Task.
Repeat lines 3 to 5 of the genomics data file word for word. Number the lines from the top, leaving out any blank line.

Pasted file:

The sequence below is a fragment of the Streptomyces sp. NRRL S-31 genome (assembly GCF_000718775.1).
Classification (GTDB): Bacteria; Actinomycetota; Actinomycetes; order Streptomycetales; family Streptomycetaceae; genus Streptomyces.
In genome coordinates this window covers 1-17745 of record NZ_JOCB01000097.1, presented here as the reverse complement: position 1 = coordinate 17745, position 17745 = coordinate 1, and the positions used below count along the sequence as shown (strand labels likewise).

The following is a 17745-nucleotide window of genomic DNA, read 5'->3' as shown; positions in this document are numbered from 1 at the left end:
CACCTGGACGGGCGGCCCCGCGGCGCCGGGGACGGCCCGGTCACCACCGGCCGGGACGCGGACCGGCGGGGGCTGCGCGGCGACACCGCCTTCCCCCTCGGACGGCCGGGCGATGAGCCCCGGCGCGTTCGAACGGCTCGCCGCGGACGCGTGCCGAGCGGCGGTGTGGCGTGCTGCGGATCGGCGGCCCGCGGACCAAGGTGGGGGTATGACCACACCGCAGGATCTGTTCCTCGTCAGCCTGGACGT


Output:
In genome coordinates this window covers 1-17745 of record NZ_JOCB01000097.1, presented here as the reverse complement: position 1 = coordinate 17745, position 17745 = coordinate 1, and the positions used below count along the sequence as shown (strand labels likewise).

The following is a 17745-nucleotide window of genomic DNA, read 5'->3' as shown; positions in this document are numbered from 1 at the left end:
CACCTGGACGGGCGGCCCCGCGGCGCCGGGGACGGCCCGGTCACCACCGGCCGGGACGCGGACCGGCGGGGGCTGCGCGGCGACACCGCCTTCCCCCTCGGACGGCCGGGCGATGAGCCCCGGCGCGTTCGAACGGCTCGCCGCGGACGCGTGCCGAGCGGCGGTGTGGCGTGCTGCGGATCGGCGGCCCGCGGACCAAGGTGGGGGTATGACCACACCGCAGGATCTGTTCCTCGTCAGCCTGGACGT